Yoshinori Kanehana, Chairman of Kawasaki Heavy Industries, Ltd., and Co-Chair of the Hydrogen Council, added: “Our latest members span the globe with their activity illustrating the critical role that hydrogen will play in the flow of decarbonised energy around the world. Hydrogen is already opening up new trading relationships and opportunities for development. The Council has a strong interest in the realisation of the international sustainable development goals in both exporting and importing partners in this new world of trade.”

What does joining the Hydrogen Council mean to these seven new members?

Felipe Bayón, CEO of Ecopetrol, commented: “Joining the Hydrogen Council means a great opportunity for Ecopetrol to accelerate our low-carbon hydrogen plan, as part of our Strategy 2040 ‘Energy that transforms’, and contribute to Colombia’s Hydrogen Roadmap.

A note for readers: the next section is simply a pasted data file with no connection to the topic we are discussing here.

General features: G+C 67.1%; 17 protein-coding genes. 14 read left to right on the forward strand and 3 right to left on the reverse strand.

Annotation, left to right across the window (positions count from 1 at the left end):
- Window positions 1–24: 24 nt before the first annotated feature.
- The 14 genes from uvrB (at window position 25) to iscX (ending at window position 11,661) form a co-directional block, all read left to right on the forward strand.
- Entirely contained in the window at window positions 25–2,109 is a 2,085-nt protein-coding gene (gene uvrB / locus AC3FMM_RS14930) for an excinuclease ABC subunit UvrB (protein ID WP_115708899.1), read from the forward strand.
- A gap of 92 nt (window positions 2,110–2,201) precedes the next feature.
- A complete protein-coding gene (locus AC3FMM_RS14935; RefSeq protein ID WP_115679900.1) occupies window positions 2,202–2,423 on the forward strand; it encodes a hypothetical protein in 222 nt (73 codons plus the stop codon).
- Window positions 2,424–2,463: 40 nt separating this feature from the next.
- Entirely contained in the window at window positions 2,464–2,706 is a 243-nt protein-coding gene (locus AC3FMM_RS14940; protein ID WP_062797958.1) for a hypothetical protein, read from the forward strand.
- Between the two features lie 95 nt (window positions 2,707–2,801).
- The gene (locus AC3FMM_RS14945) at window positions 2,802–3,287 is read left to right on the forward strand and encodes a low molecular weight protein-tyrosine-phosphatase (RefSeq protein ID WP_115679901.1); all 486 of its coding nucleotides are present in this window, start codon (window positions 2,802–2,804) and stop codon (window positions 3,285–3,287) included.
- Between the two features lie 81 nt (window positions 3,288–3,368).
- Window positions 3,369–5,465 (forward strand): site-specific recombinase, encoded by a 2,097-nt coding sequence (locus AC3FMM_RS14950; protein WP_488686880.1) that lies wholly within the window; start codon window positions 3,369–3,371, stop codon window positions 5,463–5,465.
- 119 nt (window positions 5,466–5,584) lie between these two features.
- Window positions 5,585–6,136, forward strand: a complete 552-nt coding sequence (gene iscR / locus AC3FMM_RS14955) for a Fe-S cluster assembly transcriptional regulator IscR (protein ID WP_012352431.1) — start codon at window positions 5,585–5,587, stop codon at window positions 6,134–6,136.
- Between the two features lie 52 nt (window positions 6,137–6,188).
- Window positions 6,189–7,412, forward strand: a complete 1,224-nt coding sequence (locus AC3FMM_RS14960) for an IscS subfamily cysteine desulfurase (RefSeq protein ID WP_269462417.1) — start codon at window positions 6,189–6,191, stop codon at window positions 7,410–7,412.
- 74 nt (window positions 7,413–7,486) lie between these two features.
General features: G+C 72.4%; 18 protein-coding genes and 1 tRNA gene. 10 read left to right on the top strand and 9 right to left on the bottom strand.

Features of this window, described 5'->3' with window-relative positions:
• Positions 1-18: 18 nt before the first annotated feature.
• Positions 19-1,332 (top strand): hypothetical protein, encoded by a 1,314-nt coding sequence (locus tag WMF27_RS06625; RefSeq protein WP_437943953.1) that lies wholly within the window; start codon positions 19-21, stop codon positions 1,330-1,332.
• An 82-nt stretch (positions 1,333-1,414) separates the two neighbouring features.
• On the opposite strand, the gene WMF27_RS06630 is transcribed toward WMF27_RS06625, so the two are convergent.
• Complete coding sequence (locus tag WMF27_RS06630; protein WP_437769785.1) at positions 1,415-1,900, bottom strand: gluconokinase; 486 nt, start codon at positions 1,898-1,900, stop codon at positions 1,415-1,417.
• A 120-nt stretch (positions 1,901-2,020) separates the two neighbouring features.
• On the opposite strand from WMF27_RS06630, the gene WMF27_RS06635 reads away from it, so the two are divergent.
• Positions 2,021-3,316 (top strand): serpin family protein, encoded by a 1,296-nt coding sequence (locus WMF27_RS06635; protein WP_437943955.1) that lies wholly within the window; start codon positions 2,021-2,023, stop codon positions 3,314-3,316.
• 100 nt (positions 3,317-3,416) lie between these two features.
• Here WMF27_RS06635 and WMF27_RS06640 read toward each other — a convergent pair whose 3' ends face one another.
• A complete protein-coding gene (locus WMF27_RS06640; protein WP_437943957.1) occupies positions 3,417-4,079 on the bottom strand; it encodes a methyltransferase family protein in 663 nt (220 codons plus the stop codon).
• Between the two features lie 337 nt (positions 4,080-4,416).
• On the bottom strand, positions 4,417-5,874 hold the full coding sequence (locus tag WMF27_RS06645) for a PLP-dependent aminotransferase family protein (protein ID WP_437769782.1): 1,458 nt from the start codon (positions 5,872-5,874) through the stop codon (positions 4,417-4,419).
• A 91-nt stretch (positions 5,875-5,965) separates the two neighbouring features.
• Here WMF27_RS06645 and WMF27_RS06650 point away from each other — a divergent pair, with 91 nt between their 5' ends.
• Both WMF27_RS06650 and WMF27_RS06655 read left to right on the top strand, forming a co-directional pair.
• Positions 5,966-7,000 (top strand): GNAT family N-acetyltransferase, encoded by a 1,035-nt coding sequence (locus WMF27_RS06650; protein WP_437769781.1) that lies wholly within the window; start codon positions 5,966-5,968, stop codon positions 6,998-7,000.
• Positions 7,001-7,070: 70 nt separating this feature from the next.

“We believe that joint efforts, among the members of the Council, will trigger changes in investment patterns, technologies, and behaviours, in pursue of the ambition for hydrogen to foster the clean energy transition for a better, more sustainable, and more resilient energy future.”

Alicia Eastman, President of InterContinental Energy, commented: “InterContinental Energy joined the Hydrogen Council because we believe clean hydrogen and derivative energy products like clean ammonia are key to decarbonising the most difficult-to-abate sectors. In order to deploy these solutions at scale quickly, the world’s largest suppliers, logistics, infrastructure, investment, and consumer companies need to work together: designing and advocating for common certification and regulatory standards, dovetailing roadmaps and creating an optimised ecosystem to jointly tackle greenhouse gases.”